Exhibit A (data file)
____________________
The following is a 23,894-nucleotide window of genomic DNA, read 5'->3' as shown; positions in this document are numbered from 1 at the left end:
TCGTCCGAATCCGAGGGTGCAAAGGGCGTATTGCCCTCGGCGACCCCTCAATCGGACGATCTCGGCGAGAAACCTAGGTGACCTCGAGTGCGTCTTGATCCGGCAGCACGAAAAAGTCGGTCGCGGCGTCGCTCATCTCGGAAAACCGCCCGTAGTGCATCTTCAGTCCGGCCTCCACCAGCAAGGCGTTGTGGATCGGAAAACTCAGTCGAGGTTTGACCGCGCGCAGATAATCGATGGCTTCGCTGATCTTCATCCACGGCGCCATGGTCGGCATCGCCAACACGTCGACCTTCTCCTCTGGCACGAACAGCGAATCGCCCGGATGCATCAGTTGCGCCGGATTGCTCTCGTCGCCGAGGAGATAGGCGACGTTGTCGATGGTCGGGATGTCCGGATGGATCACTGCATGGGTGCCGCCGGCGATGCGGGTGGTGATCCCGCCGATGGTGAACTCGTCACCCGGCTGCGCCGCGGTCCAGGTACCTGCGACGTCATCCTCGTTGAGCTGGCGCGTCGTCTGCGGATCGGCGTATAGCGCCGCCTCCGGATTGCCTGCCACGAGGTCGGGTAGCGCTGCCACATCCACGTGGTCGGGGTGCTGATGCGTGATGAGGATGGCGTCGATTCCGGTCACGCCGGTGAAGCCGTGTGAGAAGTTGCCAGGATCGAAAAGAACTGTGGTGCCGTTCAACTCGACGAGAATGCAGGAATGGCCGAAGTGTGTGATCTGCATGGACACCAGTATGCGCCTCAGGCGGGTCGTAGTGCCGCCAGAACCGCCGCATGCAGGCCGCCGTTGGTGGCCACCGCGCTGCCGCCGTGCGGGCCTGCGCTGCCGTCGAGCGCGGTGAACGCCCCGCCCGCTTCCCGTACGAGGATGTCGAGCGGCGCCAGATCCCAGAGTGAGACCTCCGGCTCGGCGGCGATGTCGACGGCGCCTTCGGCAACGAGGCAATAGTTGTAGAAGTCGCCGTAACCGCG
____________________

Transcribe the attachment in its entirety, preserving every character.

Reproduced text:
The following is a 23,894-nucleotide window of genomic DNA, read 5'->3' as shown; positions in this document are numbered from 1 at the left end:
TCGTCCGAATCCGAGGGTGCAAAGGGCGTATTGCCCTCGGCGACCCCTCAATCGGACGATCTCGGCGAGAAACCTAGGTGACCTCGAGTGCGTCTTGATCCGGCAGCACGAAAAAGTCGGTCGCGGCGTCGCTCATCTCGGAAAACCGCCCGTAGTGCATCTTCAGTCCGGCCTCCACCAGCAAGGCGTTGTGGATCGGAAAACTCAGTCGAGGTTTGACCGCGCGCAGATAATCGATGGCTTCGCTGATCTTCATCCACGGCGCCATGGTCGGCATCGCCAACACGTCGACCTTCTCCTCTGGCACGAACAGCGAATCGCCCGGATGCATCAGTTGCGCCGGATTGCTCTCGTCGCCGAGGAGATAGGCGACGTTGTCGATGGTCGGGATGTCCGGATGGATCACTGCATGGGTGCCGCCGGCGATGCGGGTGGTGATCCCGCCGATGGTGAACTCGTCACCCGGCTGCGCCGCGGTCCAGGTACCTGCGACGTCATCCTCGTTGAGCTGGCGCGTCGTCTGCGGATCGGCGTATAGCGCCGCCTCCGGATTGCCTGCCACGAGGTCGGGTAGCGCTGCCACATCCACGTGGTCGGGGTGCTGATGCGTGATGAGGATGGCGTCGATTCCGGTCACGCCGGTGAAGCCGTGTGAGAAGTTGCCAGGATCGAAAAGAACTGTGGTGCCGTTCAACTCGACGAGAATGCAGGAATGGCCGAAGTGTGTGATCTGCATGGACACCAGTATGCGCCTCAGGCGGGTCGTAGTGCCGCCAGAACCGCCGCATGCAGGCCGCCGTTGGTGGCCACCGCGCTGCCGCCGTGCGGGCCTGCGCTGCCGTCGAGCGCGGTGAACGCCCCGCCCGCTTCCCGTACGAGGATGTCGAGCGGCGCCAGATCCCAGAGTGAGACCTCCGGCTCGGCGGCGATGTCGACGGCGCCTTCGGCAACGAGGCAATAGTTGTAGAAGTCGCCGTAACCGCG